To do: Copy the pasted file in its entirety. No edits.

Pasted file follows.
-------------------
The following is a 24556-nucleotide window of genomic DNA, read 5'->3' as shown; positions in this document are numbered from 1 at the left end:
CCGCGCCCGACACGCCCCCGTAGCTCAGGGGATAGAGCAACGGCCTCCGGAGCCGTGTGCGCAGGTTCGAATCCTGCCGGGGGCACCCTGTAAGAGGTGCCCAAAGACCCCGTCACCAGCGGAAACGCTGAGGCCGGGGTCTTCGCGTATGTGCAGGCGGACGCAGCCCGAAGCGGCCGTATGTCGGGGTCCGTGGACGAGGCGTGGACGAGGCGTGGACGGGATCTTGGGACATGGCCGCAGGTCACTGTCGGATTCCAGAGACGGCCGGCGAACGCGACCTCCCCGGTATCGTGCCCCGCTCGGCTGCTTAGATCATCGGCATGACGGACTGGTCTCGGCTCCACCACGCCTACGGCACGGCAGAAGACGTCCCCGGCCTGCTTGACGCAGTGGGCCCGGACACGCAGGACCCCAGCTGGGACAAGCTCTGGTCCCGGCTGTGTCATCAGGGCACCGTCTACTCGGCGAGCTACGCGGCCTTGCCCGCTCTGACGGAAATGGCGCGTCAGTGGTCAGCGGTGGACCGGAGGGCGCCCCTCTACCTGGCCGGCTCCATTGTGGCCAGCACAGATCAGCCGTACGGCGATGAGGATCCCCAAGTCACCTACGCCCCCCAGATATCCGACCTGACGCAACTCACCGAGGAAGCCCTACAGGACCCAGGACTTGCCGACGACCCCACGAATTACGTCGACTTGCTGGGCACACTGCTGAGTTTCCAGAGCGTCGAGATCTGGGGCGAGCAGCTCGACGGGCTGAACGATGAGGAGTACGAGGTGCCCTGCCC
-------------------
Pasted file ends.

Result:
The following is a 24556-nucleotide window of genomic DNA, read 5'->3' as shown; positions in this document are numbered from 1 at the left end:
CCGCGCCCGACACGCCCCCGTAGCTCAGGGGATAGAGCAACGGCCTCCGGAGCCGTGTGCGCAGGTTCGAATCCTGCCGGGGGCACCCTGTAAGAGGTGCCCAAAGACCCCGTCACCAGCGGAAACGCTGAGGCCGGGGTCTTCGCGTATGTGCAGGCGGACGCAGCCCGAAGCGGCCGTATGTCGGGGTCCGTGGACGAGGCGTGGACGAGGCGTGGACGGGATCTTGGGACATGGCCGCAGGTCACTGTCGGATTCCAGAGACGGCCGGCGAACGCGACCTCCCCGGTATCGTGCCCCGCTCGGCTGCTTAGATCATCGGCATGACGGACTGGTCTCGGCTCCACCACGCCTACGGCACGGCAGAAGACGTCCCCGGCCTGCTTGACGCAGTGGGCCCGGACACGCAGGACCCCAGCTGGGACAAGCTCTGGTCCCGGCTGTGTCATCAGGGCACCGTCTACTCGGCGAGCTACGCGGCCTTGCCCGCTCTGACGGAAATGGCGCGTCAGTGGTCAGCGGTGGACCGGAGGGCGCCCCTCTACCTGGCCGGCTCCATTGTGGCCAGCACAGATCAGCCGTACGGCGATGAGGATCCCCAAGTCACCTACGCCCCCCAGATATCCGACCTGACGCAACTCACCGAGGAAGCCCTACAGGACCCAGGACTTGCCGACGACCCCACGAATTACGTCGACTTGCTGGGCACACTGCTGAGTTTCCAGAGCGTCGAGATCTGGGGCGAGCAGCTCGACGGGCTGAACGATGAGGAGTACGAGGTGCCCTGCCC